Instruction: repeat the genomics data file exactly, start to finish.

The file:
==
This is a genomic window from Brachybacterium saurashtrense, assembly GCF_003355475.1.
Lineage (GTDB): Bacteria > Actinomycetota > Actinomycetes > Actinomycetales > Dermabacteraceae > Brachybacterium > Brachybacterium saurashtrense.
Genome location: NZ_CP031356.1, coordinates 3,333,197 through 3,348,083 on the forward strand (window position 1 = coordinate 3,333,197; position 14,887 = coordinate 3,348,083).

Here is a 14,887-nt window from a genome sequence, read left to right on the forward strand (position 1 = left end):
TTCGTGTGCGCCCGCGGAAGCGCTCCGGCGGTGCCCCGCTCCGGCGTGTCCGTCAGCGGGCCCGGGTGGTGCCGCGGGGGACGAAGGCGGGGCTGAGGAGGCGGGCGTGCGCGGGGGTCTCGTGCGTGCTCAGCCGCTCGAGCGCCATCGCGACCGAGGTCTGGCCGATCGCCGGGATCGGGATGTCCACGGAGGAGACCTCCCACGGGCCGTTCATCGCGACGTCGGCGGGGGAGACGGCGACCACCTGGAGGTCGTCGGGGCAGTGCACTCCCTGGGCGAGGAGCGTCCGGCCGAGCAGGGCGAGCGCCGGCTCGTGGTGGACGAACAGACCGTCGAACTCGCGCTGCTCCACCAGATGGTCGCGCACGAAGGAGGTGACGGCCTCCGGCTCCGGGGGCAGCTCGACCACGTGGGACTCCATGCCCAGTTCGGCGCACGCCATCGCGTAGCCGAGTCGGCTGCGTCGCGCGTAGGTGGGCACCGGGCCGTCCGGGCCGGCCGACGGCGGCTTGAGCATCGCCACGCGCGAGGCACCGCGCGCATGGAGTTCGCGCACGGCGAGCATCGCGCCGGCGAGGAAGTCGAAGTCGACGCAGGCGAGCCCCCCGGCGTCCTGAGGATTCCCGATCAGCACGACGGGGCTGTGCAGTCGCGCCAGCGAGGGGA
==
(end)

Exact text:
This is a genomic window from Brachybacterium saurashtrense, assembly GCF_003355475.1.
Lineage (GTDB): Bacteria > Actinomycetota > Actinomycetes > Actinomycetales > Dermabacteraceae > Brachybacterium > Brachybacterium saurashtrense.
Genome location: NZ_CP031356.1, coordinates 3,333,197 through 3,348,083 on the forward strand (window position 1 = coordinate 3,333,197; position 14,887 = coordinate 3,348,083).

Here is a 14,887-nt window from a genome sequence, read left to right on the forward strand (position 1 = left end):
TTCGTGTGCGCCCGCGGAAGCGCTCCGGCGGTGCCCCGCTCCGGCGTGTCCGTCAGCGGGCCCGGGTGGTGCCGCGGGGGACGAAGGCGGGGCTGAGGAGGCGGGCGTGCGCGGGGGTCTCGTGCGTGCTCAGCCGCTCGAGCGCCATCGCGACCGAGGTCTGGCCGATCGCCGGGATCGGGATGTCCACGGAGGAGACCTCCCACGGGCCGTTCATCGCGACGTCGGCGGGGGAGACGGCGACCACCTGGAGGTCGTCGGGGCAGTGCACTCCCTGGGCGAGGAGCGTCCGGCCGAGCAGGGCGAGCGCCGGCTCGTGGTGGACGAACAGACCGTCGAACTCGCGCTGCTCCACCAGATGGTCGCGCACGAAGGAGGTGACGGCCTCCGGCTCCGGGGGCAGCTCGACCACGTGGGACTCCATGCCCAGTTCGGCGCACGCCATCGCGTAGCCGAGTCGGCTGCGTCGCGCGTAGGTGGGCACCGGGCCGTCCGGGCCGGCCGACGGCGGCTTGAGCATCGCCACGCGCGAGGCACCGCGCGCATGGAGTTCGCGCACGGCGAGCATCGCGCCGGCGAGGAAGTCGAAGTCGACGCAGGCGAGCCCCCCGGCGTCCTGAGGATTCCCGATCAGCACGACGGGGCTGTGCAGTCGCGCCAGCGAGGGGA